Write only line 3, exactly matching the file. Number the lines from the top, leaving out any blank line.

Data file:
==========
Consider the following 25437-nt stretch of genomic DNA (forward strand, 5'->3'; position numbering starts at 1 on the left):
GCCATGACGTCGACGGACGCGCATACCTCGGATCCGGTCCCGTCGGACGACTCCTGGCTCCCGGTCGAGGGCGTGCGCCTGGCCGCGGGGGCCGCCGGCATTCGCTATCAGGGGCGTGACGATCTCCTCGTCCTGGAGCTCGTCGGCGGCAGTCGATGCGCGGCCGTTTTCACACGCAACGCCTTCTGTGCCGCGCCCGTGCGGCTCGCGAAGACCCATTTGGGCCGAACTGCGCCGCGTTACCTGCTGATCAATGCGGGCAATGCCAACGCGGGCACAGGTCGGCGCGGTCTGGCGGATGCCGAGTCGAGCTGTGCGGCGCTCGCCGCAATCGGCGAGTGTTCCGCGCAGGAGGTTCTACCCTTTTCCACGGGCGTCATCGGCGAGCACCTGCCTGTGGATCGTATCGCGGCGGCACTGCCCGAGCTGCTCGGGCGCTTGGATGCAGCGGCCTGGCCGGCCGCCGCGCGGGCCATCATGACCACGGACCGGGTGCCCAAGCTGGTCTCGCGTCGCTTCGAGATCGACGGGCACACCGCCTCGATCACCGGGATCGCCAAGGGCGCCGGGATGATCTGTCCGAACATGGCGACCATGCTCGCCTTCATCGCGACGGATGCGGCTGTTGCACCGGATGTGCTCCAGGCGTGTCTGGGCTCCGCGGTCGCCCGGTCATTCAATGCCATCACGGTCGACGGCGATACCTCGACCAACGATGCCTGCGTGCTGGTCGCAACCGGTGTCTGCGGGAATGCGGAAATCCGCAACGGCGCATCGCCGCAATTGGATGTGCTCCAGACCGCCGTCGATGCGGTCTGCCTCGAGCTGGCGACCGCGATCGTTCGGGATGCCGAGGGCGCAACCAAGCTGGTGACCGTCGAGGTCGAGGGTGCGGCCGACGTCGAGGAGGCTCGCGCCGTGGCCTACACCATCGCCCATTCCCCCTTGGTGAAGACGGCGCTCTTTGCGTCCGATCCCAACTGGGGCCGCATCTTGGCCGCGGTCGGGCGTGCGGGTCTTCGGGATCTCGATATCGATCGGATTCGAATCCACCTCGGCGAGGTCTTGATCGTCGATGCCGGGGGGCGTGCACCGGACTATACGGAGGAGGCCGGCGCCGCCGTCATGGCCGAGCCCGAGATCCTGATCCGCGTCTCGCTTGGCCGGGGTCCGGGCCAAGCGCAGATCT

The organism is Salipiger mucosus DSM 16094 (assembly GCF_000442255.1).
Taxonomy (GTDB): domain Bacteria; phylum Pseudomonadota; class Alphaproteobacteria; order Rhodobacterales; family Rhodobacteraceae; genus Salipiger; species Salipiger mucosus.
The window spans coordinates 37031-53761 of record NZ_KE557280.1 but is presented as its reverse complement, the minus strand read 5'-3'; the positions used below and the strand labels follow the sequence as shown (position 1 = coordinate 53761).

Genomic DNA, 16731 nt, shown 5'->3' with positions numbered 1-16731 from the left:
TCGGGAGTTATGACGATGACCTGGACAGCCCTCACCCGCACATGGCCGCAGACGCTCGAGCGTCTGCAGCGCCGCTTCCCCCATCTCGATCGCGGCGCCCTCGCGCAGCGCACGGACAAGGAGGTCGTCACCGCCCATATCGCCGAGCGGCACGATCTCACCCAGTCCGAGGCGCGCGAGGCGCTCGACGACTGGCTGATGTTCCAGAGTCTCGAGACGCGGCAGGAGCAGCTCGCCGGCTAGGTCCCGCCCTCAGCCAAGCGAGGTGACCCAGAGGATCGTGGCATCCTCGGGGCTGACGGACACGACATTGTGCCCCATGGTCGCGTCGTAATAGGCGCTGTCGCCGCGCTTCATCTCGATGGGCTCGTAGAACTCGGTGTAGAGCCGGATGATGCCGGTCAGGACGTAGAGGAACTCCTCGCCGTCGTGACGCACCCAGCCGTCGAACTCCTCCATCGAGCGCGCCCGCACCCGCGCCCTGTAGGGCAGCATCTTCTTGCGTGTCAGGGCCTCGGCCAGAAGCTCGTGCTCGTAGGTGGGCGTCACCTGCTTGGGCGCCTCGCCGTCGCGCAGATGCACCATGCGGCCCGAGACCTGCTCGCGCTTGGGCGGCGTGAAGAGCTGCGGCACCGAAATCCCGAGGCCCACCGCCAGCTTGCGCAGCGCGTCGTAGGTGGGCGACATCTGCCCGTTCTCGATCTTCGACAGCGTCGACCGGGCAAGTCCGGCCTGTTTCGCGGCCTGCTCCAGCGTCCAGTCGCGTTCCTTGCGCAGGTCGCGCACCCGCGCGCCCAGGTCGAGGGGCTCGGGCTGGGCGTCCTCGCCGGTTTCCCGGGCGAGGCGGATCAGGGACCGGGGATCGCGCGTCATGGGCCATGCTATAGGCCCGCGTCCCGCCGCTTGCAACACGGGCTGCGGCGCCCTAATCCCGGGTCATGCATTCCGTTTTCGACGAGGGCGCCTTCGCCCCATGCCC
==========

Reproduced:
The organism is Salipiger mucosus DSM 16094 (assembly GCF_000442255.1).